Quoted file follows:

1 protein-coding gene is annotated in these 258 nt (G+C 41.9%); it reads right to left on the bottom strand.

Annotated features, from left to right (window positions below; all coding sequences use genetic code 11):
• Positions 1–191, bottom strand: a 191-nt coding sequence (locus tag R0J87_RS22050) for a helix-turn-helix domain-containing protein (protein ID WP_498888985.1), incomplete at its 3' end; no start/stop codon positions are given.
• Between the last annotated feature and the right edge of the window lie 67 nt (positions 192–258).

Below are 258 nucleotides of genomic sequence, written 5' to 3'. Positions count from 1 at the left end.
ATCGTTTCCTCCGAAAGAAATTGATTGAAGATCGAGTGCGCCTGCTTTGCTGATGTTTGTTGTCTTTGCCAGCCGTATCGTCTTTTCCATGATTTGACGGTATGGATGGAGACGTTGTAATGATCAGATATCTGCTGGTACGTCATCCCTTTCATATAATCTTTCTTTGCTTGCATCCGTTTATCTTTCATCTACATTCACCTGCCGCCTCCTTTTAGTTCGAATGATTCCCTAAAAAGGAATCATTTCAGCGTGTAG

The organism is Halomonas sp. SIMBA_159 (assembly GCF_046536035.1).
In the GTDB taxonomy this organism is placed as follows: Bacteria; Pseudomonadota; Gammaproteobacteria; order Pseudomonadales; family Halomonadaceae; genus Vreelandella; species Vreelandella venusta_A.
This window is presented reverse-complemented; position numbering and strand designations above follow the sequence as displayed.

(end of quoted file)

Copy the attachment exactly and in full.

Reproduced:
1 protein-coding gene is annotated in these 258 nt (G+C 41.9%); it reads right to left on the bottom strand.

Annotated features, from left to right (window positions below; all coding sequences use genetic code 11):
• Positions 1–191, bottom strand: a 191-nt coding sequence (locus tag R0J87_RS22050) for a helix-turn-helix domain-containing protein (protein ID WP_498888985.1), incomplete at its 3' end; no start/stop codon positions are given.
• Between the last annotated feature and the right edge of the window lie 67 nt (positions 192–258).

Below are 258 nucleotides of genomic sequence, written 5' to 3'. Positions count from 1 at the left end.
ATCGTTTCCTCCGAAAGAAATTGATTGAAGATCGAGTGCGCCTGCTTTGCTGATGTTTGTTGTCTTTGCCAGCCGTATCGTCTTTTCCATGATTTGACGGTATGGATGGAGACGTTGTAATGATCAGATATCTGCTGGTACGTCATCCCTTTCATATAATCTTTCTTTGCTTGCATCCGTTTATCTTTCATCTACATTCACCTGCCGCCTCCTTTTAGTTCGAATGATTCCCTAAAAAGGAATCATTTCAGCGTGTAG

The organism is Halomonas sp. SIMBA_159 (assembly GCF_046536035.1).
In the GTDB taxonomy this organism is placed as follows: Bacteria; Pseudomonadota; Gammaproteobacteria; order Pseudomonadales; family Halomonadaceae; genus Vreelandella; species Vreelandella venusta_A.
This window is presented reverse-complemented; position numbering and strand designations above follow the sequence as displayed.